Our collection of children's picture books featuring Black and Indigenous people and People of Color (BIPOC) is available to the public. You can use the Search Tool below to find titles. *Inclusion of a title in the collection DOES NOT EQUAL recommendation.* See our related readings page for suggested tools for evaluating books.
You can find titles by typing a keyword into the search bar below (e.g. adoption, birthday, holidays, princess, dinosaur, etc.), or by selecting one or a combo of filters on the left.
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When Allison realizes that she looks more like her favorite doll than like her parents, she comes to terms with this unwelcomed discovery through the help of a stray cat.
"Fatima's life is beset with what seems to be disasters. Her journey leads her from Morocco to the Mediterranean, Egypt, Turkey and, finally, to China. It is in China that she realizes that what seemed at the time to be really unfortunate events were an integral part of her eventual fulfillment."--Jacket flap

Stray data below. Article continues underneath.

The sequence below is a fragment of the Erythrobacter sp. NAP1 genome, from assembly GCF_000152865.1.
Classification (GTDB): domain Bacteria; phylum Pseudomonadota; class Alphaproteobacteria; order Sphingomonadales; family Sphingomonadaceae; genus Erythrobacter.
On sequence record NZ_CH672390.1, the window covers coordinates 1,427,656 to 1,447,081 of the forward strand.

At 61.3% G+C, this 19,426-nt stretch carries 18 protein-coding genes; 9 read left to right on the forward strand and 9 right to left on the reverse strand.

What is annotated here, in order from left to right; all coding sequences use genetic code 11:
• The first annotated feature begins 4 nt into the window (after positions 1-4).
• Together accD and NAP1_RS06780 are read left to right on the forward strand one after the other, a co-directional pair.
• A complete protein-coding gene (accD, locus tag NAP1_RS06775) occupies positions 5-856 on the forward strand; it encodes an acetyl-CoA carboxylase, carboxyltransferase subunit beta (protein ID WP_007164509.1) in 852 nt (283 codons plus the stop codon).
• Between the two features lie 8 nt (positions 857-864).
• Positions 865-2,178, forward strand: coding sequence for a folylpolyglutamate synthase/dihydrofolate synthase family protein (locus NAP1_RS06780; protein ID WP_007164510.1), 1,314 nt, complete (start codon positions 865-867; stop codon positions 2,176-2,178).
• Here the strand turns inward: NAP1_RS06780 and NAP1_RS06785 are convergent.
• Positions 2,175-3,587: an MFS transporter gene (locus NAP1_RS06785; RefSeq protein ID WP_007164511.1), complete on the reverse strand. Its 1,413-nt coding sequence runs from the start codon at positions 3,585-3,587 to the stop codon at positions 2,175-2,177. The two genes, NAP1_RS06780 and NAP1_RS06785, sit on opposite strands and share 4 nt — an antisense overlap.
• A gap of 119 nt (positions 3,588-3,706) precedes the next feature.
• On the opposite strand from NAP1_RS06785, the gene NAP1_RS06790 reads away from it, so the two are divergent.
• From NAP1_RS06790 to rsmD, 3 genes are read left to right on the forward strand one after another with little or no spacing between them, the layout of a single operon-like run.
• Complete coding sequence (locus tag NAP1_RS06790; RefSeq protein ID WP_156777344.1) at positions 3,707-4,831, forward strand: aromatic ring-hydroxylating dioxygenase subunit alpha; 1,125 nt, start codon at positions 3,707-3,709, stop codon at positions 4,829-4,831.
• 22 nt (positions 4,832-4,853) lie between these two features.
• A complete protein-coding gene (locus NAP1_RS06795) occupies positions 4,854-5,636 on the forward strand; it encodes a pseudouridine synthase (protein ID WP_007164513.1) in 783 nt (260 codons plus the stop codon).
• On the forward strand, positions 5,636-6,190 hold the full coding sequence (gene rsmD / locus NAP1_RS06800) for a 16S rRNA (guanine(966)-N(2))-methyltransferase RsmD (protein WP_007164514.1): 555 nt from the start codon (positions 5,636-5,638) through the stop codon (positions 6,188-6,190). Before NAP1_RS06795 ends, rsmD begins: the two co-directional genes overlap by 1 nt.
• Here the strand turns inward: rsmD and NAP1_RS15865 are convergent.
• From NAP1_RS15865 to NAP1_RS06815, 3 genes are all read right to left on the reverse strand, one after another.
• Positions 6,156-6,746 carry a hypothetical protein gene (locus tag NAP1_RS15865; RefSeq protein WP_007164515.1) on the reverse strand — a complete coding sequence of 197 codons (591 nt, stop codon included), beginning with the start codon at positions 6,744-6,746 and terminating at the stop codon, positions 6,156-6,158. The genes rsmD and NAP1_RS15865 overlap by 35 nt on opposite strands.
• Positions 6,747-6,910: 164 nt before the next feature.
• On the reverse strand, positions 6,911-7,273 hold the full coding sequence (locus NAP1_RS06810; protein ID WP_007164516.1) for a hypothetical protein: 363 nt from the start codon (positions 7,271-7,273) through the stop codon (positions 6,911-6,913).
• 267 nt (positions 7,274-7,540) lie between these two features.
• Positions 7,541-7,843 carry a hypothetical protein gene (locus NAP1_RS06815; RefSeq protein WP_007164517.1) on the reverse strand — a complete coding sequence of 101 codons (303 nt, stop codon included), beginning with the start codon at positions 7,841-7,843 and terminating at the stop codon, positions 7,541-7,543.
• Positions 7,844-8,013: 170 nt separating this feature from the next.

Expecting a dog for her birthday, a girl is upset and furious when she gets a tortoise instead, but soon learns that even a tortoise can be a good pet.
"A little boy describes what his parents' lives were like before he was born ... and how much more fun-filled they are now that he's here!"--
A young girl reflects on a year of exploring and laughing with her beloved Grandpa, remembering many special moments as she seeks a way to honor him after his death.
You're invited to a glorious Fourth of July picnic where you'll learn all about sharing, the good things along with the bad.
"Aidan, a transgender boy, experiences complicated emotions as he and his parents prepare for the arrival of a new baby"--|cProvided by publisher
"A young girl, observing that life with her family is not easy, imagines the quintet as a pod of pelicans, a swarm of bees, or a herd of buffalo. Includes note about, and list of, collective nouns for animals." --|c(Source of summary not specified)
Maisy is never patient. She hates waiting for her birthday, waiting to talk, waiting for attention from her sister. She interrupts, scowls, and stomps around. Everyone gets mad, and Maisy feels bad. After talking with her sister about ways to make waiting easier, Maisy starts a new approach. Eventually, she learns that having patience makes life calmer--and sometimes much nicer.
Answers many questions about participating in a march, including what to wear, how to get there, and why marching is important.